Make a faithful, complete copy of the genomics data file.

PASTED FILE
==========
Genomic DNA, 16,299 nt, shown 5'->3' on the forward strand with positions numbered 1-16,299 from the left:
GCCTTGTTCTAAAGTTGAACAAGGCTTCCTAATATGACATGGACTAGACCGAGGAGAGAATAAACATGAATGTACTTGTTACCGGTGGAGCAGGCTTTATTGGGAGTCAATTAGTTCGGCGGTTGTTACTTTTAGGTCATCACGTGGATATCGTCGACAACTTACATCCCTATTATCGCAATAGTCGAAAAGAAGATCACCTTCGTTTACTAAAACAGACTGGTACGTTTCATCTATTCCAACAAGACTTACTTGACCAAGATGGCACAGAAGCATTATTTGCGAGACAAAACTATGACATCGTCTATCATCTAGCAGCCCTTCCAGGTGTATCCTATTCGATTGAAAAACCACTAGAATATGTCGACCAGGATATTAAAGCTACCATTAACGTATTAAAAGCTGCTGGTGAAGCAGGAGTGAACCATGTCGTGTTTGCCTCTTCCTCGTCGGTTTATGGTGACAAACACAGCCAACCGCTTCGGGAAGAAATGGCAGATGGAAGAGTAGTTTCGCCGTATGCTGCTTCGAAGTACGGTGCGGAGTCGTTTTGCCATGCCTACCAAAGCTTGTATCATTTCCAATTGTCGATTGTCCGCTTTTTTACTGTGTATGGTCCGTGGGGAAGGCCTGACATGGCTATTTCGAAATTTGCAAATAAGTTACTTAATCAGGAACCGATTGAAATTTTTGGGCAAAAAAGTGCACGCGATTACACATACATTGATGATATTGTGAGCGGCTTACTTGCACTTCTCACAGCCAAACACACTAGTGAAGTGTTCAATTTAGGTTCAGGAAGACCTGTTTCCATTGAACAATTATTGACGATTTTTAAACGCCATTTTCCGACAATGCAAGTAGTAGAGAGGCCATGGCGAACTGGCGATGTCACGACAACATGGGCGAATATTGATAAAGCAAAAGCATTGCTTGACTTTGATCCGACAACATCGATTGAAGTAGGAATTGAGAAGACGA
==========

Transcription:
Genomic DNA, 16,299 nt, shown 5'->3' on the forward strand with positions numbered 1-16,299 from the left:
GCCTTGTTCTAAAGTTGAACAAGGCTTCCTAATATGACATGGACTAGACCGAGGAGAGAATAAACATGAATGTACTTGTTACCGGTGGAGCAGGCTTTATTGGGAGTCAATTAGTTCGGCGGTTGTTACTTTTAGGTCATCACGTGGATATCGTCGACAACTTACATCCCTATTATCGCAATAGTCGAAAAGAAGATCACCTTCGTTTACTAAAACAGACTGGTACGTTTCATCTATTCCAACAAGACTTACTTGACCAAGATGGCACAGAAGCATTATTTGCGAGACAAAACTATGACATCGTCTATCATCTAGCAGCCCTTCCAGGTGTATCCTATTCGATTGAAAAACCACTAGAATATGTCGACCAGGATATTAAAGCTACCATTAACGTATTAAAAGCTGCTGGTGAAGCAGGAGTGAACCATGTCGTGTTTGCCTCTTCCTCGTCGGTTTATGGTGACAAACACAGCCAACCGCTTCGGGAAGAAATGGCAGATGGAAGAGTAGTTTCGCCGTATGCTGCTTCGAAGTACGGTGCGGAGTCGTTTTGCCATGCCTACCAAAGCTTGTATCATTTCCAATTGTCGATTGTCCGCTTTTTTACTGTGTATGGTCCGTGGGGAAGGCCTGACATGGCTATTTCGAAATTTGCAAATAAGTTACTTAATCAGGAACCGATTGAAATTTTTGGGCAAAAAAGTGCACGCGATTACACATACATTGATGATATTGTGAGCGGCTTACTTGCACTTCTCACAGCCAAACACACTAGTGAAGTGTTCAATTTAGGTTCAGGAAGACCTGTTTCCATTGAACAATTATTGACGATTTTTAAACGCCATTTTCCGACAATGCAAGTAGTAGAGAGGCCATGGCGAACTGGCGATGTCACGACAACATGGGCGAATATTGATAAAGCAAAAGCATTGCTTGACTTTGATCCGACAACATCGATTGAAGTAGGAATTGAGAAGACGA